The intent of Blind Conceit is to awaken America and Americans to an agenda of hope based upon values and principles
WASHINGTON, February 15, 2015 America has been fighting itself from within for generations, but never so much as in 2014, in the aftermath of the Michael Brown death and increased racial tensions and hostilities that it generated. Race baiting played an immeasurable role in creating the ongoing and unfortunate fallout stemming from this event.
Perhaps celebrated columnist, author and social policy consultant Star Parker’s recent book ‘Blind Conceit’ will help to save America from this racial polarization−a situation that threatens the core of this nation’s unique, historic melting pot.
Parker is not unfamiliar with the ongoing damage that many in the liberal and progressive encampments have encouraged as a way to starve out black initiative and black prosperity. She has been on the cutting edge of the struggle to create and promote a way to free the country from being held hostage to these ideologically driven policies that ultimately condemn already broken families to continued enslavement.
The Center for Urban Renewal and Education (CURE), an organization founded by Parker in the mid- 1990s, has worked tirelessly to help implement a conservative agenda founded on traditional values and endorsing limits on the government. Both Parker and CURE recognize that the over one trillion dollars poured into urban areas since President Johnson’s “War on Poverty” was launched have demonstrably failed to end poverty or create economic prosperity for the poor and minorities in urban America. It is clear that a change of course has become an absolute necessity.
The goals of CURE and of Parker’s book, “Blind Conceit,” are clear: the intent of both is to awaken America and Americans to an agenda of hope based upon values and principles that protect rather than destroy traditional mores like the dignity of unborn life, the necessity of reinforcing parental rights, and support for American capitalism and the centrality of private property.
These values and these principles are not based upon empty platitudes, but instead are given birth from Parker’s own personal experience. For seven long years, Parker herself was gripped in the firm grasp of welfare dependency. Having experienced that state up close and personal, she came to understand first-hand the reasons why the existing welfare system was doomed to failure.
It is the very fabric of this welfare system that continues to provide a powerful pill of poverty dependency, an effect magnified post-2008. Federal welfare has as its salient elements government handouts, poverty of hope, political enslavement to unworkable liberal policies and, finally, the death of the traditional family unit.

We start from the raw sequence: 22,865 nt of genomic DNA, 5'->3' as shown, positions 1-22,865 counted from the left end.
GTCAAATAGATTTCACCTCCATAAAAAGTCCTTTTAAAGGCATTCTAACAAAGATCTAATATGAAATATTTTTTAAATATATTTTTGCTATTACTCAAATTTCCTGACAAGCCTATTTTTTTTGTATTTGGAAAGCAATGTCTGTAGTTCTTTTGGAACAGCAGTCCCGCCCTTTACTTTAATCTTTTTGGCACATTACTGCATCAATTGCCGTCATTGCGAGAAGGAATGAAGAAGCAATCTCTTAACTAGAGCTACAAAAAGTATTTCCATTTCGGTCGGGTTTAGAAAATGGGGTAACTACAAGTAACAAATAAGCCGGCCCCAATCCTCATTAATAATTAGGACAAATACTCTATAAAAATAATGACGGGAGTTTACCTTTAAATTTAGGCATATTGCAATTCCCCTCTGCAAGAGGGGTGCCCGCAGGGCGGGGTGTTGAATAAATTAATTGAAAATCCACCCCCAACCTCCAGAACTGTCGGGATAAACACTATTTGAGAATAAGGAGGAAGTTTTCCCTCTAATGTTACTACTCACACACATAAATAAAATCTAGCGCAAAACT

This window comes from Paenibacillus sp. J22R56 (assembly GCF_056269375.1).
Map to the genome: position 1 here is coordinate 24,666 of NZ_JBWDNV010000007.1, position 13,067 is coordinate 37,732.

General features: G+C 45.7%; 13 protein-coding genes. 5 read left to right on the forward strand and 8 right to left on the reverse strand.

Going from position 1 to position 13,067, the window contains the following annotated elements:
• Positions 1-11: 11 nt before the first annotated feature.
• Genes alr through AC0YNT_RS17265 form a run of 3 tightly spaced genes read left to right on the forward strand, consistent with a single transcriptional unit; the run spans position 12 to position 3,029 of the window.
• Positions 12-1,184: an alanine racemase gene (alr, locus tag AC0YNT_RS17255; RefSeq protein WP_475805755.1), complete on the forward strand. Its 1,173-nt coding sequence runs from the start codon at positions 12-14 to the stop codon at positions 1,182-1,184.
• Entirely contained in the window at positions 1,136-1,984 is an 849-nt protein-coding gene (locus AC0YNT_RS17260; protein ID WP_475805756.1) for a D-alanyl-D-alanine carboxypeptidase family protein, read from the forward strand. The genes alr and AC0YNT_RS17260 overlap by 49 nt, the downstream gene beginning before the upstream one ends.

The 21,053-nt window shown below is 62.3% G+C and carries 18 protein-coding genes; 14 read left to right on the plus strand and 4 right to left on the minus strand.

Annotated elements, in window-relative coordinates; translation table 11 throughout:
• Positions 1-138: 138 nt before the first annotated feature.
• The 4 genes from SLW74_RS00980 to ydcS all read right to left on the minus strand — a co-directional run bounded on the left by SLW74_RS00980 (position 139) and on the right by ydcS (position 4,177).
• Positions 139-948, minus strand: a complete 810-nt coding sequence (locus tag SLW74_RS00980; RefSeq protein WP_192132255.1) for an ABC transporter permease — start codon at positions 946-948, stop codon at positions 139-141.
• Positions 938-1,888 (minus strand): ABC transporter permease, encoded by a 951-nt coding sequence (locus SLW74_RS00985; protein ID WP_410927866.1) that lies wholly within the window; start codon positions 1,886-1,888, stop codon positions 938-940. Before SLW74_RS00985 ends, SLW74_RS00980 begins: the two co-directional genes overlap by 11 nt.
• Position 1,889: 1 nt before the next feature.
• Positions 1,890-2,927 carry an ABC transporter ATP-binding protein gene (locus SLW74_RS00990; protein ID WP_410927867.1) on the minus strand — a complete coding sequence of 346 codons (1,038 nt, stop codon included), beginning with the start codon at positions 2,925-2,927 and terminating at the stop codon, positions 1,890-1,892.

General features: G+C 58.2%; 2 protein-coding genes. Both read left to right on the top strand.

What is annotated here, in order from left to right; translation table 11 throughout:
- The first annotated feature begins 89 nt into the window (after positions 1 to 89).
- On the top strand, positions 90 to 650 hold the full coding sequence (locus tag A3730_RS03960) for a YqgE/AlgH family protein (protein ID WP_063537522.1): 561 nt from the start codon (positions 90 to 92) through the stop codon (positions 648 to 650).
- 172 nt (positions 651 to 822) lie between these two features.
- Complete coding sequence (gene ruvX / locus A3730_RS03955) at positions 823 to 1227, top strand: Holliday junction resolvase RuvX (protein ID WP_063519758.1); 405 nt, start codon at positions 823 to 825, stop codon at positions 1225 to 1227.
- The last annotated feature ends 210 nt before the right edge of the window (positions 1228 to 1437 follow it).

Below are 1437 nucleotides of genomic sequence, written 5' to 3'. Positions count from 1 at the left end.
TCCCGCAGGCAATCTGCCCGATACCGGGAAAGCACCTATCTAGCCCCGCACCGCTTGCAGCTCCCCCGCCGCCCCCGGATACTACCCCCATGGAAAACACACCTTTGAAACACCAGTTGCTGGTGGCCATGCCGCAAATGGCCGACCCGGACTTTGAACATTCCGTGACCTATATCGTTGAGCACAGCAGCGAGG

Parker’s ‘Blind Conceit’ demystifies the liberal progressive lies that shackle the poor, the economically displaced and the young who have been told they have nothing to hope for except a government handout.
Truth is a very powerful weapon, and ‘Blind Conceit’ is filled to the brim with the guiding candor that America needs to understand and comprehend. In the telling passage below, she highlights the challenges Republicans and Conservatives face on the long road ahead:
“Democrats want conservatives to give up their guns, their God and their disapproval of gays, and of course if they put up only really liberal republican candidates for state-wide or national seats – then maybe, just maybe, the national comedians will stop mocking them and the national news will just ignore them instead of try to destroy them.”
Of course, a little thing called reality keeps getting in the way of righting the ship of state. Parker addresses this most ridiculous situation by reminding Americans about facts that cannot be ignored. “Social justice” has been sold to black and minority communities in urban America as the only way to right historic wrongs. Much like Satan’s invitation to Eve to take a bite of the apple, however, liberal progressives have offered this same, bankrupt concept to urban America as the ultimate solution to all their problems.
Parker correctly stresses that the genuinely moral movement−the Civil Rights Movement originated and led by Rev. Martin Luther King−has been all but eradicated. Rev. King’s movement has been replaced instead by the immoral movement claiming to offer “social justice.” This emphasis has conditioned blacks, according to Parker, to
“…put liberal policies and politicians above all other concerns: above their faith, above their family and above their freedom – in exchange for so-called Social Justice: for which today they are paying a great price.” This price is based upon, “revenge and redistribution, the antithesis of Dr. King’s Dream.”
On the positive side, “Blind Conceit” does offer a powerful and passionate menu of hope creating a pathway away from the enslavement of liberal progressive plantation existence. America has an opportunity to awaken, and, alluding to the progressives’ talent for self-deception, Parker offers the following Biblical quote to support her observations:
In their blind conceit, they cannot see how wicked they really are. (New Living Translation)
Parker sees current reality and the clear path ahead. Soon, all Americans will be able to see this as well.Click here for reuse options!
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